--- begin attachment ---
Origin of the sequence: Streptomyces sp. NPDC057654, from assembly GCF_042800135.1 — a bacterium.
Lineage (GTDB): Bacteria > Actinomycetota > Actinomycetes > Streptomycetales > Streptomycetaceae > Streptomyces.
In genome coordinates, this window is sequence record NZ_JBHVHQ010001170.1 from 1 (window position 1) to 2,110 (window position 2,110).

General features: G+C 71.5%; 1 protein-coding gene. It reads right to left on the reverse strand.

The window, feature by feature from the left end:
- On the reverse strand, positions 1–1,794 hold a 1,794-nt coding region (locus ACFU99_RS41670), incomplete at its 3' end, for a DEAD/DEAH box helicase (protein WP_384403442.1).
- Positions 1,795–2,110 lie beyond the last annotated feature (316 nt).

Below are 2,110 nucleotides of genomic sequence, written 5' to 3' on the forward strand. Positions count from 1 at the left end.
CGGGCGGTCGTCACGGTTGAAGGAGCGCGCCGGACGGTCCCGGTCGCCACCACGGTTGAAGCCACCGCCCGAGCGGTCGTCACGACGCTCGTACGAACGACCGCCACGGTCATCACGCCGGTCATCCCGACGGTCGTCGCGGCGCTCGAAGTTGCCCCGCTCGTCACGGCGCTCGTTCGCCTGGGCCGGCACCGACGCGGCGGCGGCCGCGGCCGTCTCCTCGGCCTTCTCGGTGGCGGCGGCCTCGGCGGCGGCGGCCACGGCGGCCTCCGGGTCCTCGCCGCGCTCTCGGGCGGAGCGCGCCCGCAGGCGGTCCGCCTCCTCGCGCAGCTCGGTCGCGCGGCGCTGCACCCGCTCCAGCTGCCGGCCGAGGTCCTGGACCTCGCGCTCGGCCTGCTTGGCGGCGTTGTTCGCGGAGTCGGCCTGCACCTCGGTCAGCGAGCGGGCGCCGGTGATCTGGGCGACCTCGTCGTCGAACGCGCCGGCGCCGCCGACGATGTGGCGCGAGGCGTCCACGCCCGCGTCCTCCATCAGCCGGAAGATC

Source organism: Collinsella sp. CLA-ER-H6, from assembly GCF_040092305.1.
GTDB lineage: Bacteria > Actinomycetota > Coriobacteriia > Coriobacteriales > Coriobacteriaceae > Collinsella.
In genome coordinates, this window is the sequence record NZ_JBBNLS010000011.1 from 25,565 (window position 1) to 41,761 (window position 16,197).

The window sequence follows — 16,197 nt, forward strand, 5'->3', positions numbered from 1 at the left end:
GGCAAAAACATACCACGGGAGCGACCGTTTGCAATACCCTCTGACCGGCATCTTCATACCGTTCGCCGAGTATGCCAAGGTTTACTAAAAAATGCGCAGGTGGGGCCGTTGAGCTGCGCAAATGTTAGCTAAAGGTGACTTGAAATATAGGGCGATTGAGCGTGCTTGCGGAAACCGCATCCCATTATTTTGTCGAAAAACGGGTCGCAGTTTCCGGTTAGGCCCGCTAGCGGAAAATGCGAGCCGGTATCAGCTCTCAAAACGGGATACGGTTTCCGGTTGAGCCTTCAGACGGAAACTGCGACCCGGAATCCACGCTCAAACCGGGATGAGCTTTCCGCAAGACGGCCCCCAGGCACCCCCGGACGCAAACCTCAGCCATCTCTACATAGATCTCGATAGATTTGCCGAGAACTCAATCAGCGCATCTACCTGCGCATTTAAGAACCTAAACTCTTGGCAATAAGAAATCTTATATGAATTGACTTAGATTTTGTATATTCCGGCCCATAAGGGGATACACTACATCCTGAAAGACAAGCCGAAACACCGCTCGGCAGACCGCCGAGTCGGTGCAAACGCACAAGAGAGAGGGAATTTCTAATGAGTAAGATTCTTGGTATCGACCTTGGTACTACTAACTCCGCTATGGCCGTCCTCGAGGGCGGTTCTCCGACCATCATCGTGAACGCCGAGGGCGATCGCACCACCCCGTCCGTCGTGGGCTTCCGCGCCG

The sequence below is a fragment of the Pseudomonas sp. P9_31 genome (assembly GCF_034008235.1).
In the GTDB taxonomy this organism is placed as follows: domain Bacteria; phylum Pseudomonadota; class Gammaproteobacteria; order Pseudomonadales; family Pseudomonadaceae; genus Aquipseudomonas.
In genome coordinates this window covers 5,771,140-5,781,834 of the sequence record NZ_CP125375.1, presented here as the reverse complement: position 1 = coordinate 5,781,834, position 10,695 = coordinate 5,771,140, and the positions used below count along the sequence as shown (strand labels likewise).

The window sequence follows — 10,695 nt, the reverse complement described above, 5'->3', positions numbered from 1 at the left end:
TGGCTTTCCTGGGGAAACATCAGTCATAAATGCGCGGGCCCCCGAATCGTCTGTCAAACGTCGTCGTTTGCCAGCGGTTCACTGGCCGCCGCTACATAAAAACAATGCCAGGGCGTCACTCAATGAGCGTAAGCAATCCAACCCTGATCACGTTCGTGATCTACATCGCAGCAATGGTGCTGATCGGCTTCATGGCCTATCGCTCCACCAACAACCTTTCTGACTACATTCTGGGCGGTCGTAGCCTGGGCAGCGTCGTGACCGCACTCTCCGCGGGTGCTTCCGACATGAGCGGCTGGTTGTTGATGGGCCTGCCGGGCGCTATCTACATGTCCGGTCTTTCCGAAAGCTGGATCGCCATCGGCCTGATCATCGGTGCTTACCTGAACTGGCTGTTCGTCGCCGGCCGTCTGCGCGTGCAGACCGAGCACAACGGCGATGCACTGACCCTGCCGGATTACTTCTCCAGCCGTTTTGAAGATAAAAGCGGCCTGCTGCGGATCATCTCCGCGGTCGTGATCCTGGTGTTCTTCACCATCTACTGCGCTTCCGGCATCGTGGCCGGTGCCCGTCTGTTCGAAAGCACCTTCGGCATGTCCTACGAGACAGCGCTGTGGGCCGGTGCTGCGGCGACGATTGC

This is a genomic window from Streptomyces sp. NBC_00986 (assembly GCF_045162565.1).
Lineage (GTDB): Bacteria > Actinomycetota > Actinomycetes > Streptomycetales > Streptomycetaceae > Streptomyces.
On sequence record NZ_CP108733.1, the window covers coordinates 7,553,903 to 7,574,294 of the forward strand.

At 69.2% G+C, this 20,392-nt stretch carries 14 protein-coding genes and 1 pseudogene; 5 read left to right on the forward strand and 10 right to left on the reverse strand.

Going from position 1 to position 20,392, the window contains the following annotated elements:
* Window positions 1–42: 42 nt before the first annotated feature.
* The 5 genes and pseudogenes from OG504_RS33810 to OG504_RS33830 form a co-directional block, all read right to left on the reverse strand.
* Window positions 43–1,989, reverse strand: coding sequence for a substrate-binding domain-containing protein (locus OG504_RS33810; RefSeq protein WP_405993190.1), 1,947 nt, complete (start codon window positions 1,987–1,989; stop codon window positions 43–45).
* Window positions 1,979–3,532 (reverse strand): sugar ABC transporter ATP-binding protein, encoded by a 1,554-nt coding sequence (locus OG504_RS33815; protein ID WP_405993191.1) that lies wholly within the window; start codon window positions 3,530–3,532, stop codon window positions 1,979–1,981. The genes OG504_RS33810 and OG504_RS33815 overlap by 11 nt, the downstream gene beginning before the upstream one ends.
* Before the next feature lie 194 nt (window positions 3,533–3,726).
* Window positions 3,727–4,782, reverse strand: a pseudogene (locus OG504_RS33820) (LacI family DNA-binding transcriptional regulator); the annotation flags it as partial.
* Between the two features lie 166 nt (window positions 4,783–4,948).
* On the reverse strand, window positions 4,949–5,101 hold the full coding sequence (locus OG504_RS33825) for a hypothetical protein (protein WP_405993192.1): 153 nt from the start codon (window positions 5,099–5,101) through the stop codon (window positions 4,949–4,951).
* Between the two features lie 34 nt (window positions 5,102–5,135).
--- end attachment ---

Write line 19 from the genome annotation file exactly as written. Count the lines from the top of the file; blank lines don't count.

TGGCTTTCCTGGGGAAACATCAGTCATAAATGCGCGGGCCCCCGAATCGTCTGTCAAACGTCGTCGTTTGCCAGCGGTTCACTGGCCGCCGCTACATAAAAACAATGCCAGGGCGTCACTCAATGAGCGTAAGCAATCCAACCCTGATCACGTTCGTGATCTACATCGCAGCAATGGTGCTGATCGGCTTCATGGCCTATCGCTCCACCAACAACCTTTCTGACTACATTCTGGGCGGTCGTAGCCTGGGCAGCGTCGTGACCGCACTCTCCGCGGGTGCTTCCGACATGAGCGGCTGGTTGTTGATGGGCCTGCCGGGCGCTATCTACATGTCCGGTCTTTCCGAAAGCTGGATCGCCATCGGCCTGATCATCGGTGCTTACCTGAACTGGCTGTTCGTCGCCGGCCGTCTGCGCGTGCAGACCGAGCACAACGGCGATGCACTGACCCTGCCGGATTACTTCTCCAGCCGTTTTGAAGATAAAAGCGGCCTGCTGCGGATCATCTCCGCGGTCGTGATCCTGGTGTTCTTCACCATCTACTGCGCTTCCGGCATCGTGGCCGGTGCCCGTCTGTTCGAAAGCACCTTCGGCATGTCCTACGAGACAGCGCTGTGGGCCGGTGCTGCGGCGACGATTGC